Compared to Miranda July by The Irish Times, Nicole Flattery hit headlines recently when Bloomsbury signed her up in a six-figure deal – they publish her first short story collection, Show Them A Good Time, on 21 March (already out with Stinging Fly in her native Ireland) and debut novel, Nothing Special (about two 18-year-old girls in New York who transcribe tapes at Andy Warhol’s Factory), in 2021. Bloomsbury publishing director Alexis Kirschbaum describes Nicole Flattery as “a thrilling talent” with “a long and impressive literary career” ahead of her – so catch her at the third event at the all-new Blackwell’s before she becomes one of the untouchables.
She’ll be reading from and chatting about Show Them A Good Time, described by ELLE magazine as “ten smart stories about dating, relationships and the absurdities of modern life”. Together, they explore “types” – men and women, and their assigned roles and meanings in modern society. Urgent and disorientating, several have appeared in literary journals (The Stinging Fly, The Dublin Review, The White Review, Winter Papers), and her work has also featured on BBC Radio 4 and in the forthcoming 2019 Faber anthology of new Irish writing. Her story Track won The White Review Short Story Prize in 2017 and she has been acclaimed by writing peers including Sally Rooney and Creative Tourist favourite Jon McGregor.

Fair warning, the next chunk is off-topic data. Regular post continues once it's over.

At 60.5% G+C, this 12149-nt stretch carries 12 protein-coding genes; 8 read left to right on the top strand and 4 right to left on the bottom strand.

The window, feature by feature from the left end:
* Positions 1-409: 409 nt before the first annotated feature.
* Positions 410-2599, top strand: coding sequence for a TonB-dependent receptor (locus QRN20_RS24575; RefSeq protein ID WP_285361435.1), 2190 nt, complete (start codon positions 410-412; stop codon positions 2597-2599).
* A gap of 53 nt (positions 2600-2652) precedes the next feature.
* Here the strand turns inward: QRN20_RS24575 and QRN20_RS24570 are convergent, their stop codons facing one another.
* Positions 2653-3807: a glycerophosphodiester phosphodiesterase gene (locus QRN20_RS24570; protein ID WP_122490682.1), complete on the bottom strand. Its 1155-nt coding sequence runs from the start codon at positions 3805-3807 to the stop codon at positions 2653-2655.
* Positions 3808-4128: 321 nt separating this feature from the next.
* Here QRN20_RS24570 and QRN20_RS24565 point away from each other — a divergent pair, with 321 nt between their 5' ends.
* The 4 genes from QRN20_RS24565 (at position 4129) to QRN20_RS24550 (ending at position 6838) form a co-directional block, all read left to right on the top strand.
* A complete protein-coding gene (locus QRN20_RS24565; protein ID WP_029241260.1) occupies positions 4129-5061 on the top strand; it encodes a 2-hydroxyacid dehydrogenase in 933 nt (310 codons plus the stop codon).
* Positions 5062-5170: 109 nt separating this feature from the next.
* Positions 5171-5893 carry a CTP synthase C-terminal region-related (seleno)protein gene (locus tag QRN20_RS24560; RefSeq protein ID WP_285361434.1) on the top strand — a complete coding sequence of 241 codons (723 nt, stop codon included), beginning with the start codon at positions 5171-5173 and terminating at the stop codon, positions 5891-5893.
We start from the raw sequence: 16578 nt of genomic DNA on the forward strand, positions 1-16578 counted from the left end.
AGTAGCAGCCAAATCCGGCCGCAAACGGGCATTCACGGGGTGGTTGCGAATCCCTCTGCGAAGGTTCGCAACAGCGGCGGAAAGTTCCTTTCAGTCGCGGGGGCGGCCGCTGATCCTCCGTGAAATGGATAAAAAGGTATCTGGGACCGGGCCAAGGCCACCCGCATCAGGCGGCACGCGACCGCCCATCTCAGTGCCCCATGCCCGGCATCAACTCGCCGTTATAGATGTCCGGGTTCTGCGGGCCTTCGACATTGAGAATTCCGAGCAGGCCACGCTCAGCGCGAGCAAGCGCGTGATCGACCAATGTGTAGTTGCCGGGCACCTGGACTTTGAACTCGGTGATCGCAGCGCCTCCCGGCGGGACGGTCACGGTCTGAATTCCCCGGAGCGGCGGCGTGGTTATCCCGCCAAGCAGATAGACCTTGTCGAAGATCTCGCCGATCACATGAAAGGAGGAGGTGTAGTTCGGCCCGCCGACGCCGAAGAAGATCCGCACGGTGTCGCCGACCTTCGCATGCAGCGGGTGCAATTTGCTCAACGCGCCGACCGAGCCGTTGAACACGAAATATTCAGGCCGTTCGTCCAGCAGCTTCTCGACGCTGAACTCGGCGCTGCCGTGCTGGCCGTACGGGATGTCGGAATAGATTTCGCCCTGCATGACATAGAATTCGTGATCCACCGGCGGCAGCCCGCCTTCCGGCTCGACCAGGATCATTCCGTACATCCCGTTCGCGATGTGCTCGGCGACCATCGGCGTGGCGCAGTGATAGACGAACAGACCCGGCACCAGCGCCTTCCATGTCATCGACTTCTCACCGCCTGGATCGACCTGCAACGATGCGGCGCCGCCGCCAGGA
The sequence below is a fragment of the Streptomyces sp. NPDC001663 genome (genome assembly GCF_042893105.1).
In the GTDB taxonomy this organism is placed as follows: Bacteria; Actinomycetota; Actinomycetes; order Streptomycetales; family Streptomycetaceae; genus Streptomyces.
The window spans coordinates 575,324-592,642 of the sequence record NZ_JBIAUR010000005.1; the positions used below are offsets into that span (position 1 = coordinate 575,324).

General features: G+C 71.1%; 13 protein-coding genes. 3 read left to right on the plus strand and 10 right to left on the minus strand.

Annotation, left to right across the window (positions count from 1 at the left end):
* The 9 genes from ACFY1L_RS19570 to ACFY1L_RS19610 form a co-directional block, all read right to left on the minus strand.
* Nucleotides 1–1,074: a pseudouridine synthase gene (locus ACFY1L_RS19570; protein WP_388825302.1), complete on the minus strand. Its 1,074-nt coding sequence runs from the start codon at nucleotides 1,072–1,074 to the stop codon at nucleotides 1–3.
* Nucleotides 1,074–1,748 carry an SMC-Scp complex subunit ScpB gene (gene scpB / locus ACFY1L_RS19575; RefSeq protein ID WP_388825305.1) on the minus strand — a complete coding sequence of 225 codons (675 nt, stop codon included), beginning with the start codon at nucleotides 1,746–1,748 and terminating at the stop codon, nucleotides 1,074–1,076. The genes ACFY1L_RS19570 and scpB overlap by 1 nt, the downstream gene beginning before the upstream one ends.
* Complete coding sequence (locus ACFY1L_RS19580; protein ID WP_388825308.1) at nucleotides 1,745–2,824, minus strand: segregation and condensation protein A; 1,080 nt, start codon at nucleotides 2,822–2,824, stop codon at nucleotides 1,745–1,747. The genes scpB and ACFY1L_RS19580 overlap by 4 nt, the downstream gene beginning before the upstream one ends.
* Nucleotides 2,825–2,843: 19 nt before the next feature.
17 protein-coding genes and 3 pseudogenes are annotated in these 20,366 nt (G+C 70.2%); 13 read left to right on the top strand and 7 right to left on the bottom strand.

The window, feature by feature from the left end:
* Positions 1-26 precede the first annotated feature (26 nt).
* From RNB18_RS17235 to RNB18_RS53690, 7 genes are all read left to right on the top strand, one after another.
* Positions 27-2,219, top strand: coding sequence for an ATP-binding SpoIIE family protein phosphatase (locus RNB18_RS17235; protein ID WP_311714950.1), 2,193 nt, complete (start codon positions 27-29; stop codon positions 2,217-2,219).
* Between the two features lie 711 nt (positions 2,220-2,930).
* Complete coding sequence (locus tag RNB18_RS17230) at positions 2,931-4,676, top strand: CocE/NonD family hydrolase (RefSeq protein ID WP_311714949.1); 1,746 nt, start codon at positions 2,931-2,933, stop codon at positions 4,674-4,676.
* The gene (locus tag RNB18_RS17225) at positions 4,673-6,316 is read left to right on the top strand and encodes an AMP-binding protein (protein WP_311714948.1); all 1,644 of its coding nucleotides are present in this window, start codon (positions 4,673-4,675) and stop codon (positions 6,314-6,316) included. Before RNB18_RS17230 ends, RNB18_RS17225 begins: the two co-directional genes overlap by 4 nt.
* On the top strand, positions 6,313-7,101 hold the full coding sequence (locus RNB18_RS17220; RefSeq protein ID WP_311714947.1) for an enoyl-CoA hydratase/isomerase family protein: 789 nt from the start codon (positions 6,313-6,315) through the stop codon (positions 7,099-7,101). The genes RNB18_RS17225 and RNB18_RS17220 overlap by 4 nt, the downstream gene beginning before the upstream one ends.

Nicole Flattery’s story Track won The White Review Short Story Prize in 2017 and she has been acclaimed by writing peers including Sally Rooney and Creative Tourist favourite Jon McGregor
Daisy Johnson is the author of the critically acclaimed short-story collection Fen and her short stories have won three awards since 2014: the Harper’s Bazaar Short Story Prize, the AM Heath Prize and the Edge Hill Short Story Prize. Her debut novel Everything Under was shortlisted for the most recent Man Booker Prize (she is the youngest nominee in the prize’s history) and was voted Blackwell’s Book of the Year 2018. American author Lauren Groff calls Daisy “a new goddamn swaggering monster of fiction” and Celeste Ng calls her stories “a howl – hauntingly written and full of unabashedly, refreshingly angry women”.
Daisy will also be talking about and reading some of her work, and the Centre for New Writing’s Kaye Mitchell will be hosting a Q&A with both authors – so come armed with questions. The ticket price includes a complimentary glass of wine or soft drink and you will be able to pick up special discounted copies (and get them signed) of Show Them A Good Time and Everything Under on the night.